There’s an old joke in Whitehall about government’s commitment to “policy-based evidence making”, and in the criminal justice world, no subject has been as evidence-free as sentencing policy. So the statement made last week by the minister for sentencing policy, Rory Stewart, deserves more attention than it got.
Referring to a published analysis of the impact of short custodial sentences, the minister said:
“This further evidences that community sentences can do more good than short prison sentences, particularly in reducing re-offending”
The analysis is not an easy read. Much of it describes the arcane methodology required to separate out the real impact of a particular sentence from what was probably going to happen anyway. Over half of the bulletin is given over to detailed statistical tables. Its conclusions are cautiously stated, and most of the impacts it describes are worthwhile but modest, rather than startling.
But not all.
For the most prolific offenders, a short period in custody makes the odds of re-offending 36% higher than a community penalty. If that person also has significant psychiatric problems, those odds are increased to 67%.
In other words, it is precisely those cases where the defendant seems forever to be before the court - in which sentencers often say they feel they have “no option” but to impose custody – that the futility of resorting to custody is most marked.
This new analysis also confirms what evidence has shown for many years, that community penalties overall have a better chance of reducing reoffending than short spells in prison. That’s not a surprise, given the harm prison does to the prospect of having a job, a home and a family to return to, but it is significant that the numbers also consistently prove it to be true.
Of course, it’s no co-incidence that Mr Stewart is also the minister for prisons and probation. His prisons are in crisis, and his probation service is withering on the vine as courts continue to use prison where a community order would work better. Introducing a presumption against the use of custodial sentences of under 12 months, as the Scottish government has committed to do, would deliver some really significant operational relief for both prison and probation services. It would shrink the workload of hard pressed gaols while concentrating probation’s effort on the work it does best. The obstacle is neither practicality or money – quite the reverse. Rather, it’s the anticipated parliamentary and press reaction to anything that might appear to be “going soft” on crime.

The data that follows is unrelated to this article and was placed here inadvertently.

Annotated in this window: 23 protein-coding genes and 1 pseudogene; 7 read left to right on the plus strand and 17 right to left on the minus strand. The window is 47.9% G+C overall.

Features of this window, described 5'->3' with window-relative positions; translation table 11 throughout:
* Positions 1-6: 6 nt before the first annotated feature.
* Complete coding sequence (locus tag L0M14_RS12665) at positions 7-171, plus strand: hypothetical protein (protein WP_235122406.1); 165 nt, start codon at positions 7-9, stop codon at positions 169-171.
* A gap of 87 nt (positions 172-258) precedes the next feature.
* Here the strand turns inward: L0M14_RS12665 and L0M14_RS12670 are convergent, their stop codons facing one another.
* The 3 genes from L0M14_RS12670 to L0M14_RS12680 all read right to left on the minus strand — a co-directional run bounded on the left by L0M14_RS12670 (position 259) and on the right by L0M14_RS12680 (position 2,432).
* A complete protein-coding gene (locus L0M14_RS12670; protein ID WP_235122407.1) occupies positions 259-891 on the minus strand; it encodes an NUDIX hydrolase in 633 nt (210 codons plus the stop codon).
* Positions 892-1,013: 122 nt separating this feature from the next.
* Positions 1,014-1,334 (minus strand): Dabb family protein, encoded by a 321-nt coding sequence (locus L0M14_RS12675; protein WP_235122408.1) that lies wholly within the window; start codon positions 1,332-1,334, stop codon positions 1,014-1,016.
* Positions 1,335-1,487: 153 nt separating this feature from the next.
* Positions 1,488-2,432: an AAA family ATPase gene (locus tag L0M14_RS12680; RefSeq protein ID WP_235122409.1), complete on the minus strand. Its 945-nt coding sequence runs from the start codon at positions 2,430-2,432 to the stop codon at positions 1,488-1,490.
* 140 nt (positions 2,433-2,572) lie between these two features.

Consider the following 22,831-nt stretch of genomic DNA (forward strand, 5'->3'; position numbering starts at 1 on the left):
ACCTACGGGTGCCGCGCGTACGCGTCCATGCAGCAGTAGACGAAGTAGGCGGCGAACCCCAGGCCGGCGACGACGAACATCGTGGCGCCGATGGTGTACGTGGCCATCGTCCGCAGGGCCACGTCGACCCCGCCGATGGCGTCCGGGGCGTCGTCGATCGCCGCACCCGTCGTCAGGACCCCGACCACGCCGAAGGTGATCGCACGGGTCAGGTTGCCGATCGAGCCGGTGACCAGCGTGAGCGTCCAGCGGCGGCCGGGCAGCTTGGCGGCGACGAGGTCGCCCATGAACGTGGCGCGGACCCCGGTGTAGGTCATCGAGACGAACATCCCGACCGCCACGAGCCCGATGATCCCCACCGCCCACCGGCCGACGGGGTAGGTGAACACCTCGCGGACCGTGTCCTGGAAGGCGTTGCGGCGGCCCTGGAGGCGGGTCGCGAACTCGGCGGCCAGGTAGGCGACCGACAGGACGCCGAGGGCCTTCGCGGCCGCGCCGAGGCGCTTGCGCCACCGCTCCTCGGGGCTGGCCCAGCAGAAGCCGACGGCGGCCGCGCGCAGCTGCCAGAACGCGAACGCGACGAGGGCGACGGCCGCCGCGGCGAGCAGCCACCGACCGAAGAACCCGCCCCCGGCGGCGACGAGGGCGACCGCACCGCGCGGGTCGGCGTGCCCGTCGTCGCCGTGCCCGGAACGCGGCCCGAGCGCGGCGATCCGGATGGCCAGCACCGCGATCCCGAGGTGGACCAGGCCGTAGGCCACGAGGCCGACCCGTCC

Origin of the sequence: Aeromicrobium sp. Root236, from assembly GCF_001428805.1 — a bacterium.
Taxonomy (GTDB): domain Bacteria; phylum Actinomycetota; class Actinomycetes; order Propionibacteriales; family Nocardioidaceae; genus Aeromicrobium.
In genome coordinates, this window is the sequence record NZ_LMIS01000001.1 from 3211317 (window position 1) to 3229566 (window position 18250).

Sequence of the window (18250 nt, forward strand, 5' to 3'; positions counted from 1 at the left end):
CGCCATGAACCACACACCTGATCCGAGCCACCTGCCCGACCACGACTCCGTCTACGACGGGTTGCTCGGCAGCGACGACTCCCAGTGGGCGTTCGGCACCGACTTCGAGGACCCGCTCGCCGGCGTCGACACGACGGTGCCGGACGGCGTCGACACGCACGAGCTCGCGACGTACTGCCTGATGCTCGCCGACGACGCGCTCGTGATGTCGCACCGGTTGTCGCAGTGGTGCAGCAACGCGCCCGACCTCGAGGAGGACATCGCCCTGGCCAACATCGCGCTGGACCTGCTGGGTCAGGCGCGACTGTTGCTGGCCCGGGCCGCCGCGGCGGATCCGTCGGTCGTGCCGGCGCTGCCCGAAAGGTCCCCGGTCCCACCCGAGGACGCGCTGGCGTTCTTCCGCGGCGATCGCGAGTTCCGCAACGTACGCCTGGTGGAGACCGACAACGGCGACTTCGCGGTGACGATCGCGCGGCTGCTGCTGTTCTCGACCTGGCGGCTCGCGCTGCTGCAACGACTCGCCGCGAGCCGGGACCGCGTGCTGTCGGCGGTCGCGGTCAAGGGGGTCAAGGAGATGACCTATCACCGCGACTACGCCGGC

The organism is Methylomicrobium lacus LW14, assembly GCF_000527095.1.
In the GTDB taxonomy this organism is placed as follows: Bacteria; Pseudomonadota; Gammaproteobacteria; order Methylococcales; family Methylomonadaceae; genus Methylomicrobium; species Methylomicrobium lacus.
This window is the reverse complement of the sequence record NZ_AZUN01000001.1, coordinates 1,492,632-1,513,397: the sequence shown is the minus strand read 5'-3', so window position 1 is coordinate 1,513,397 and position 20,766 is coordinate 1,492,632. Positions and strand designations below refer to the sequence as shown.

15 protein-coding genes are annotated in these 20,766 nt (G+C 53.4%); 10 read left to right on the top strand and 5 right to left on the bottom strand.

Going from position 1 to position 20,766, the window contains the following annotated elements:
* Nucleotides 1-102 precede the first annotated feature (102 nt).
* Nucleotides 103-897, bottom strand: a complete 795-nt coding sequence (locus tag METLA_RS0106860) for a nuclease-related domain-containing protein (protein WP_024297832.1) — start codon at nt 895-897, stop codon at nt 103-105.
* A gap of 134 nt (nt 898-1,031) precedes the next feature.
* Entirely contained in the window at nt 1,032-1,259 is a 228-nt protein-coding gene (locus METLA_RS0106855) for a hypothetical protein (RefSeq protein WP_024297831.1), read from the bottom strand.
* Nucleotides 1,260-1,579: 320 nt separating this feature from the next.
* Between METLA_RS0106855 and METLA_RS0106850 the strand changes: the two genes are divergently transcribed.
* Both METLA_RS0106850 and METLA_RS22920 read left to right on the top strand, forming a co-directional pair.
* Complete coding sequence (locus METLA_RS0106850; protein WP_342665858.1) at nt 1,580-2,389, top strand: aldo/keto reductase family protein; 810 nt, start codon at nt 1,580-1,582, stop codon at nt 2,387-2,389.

An unevidenced narrative has been allowed to develop that courts have lost confidence in community penalties because the probation service was privatised. Misguidedly, some call for harsher enforcement policies to restore that lost confidence. But the truth is that the decline in the use of community penalties pre-dates privatisation, as does the evidence on the futility of short prison sentences. The existing range of community-based options is poorly understood and used – not least the mental health treatment requirement order which this latest analysis shows to be especially effective. And probation is still full of skilled people who can be trusted to exercise sensible discretion on whether someone really needs to face gaol because they are struggling to meet all the many demands a community order is placing upon them.
So hats off to the minister for putting some facts before us. They should serve as a reminder that we already have many of the tools we need to create both a more humane and effective system of punishment. The task now is to turn that knowledge into action.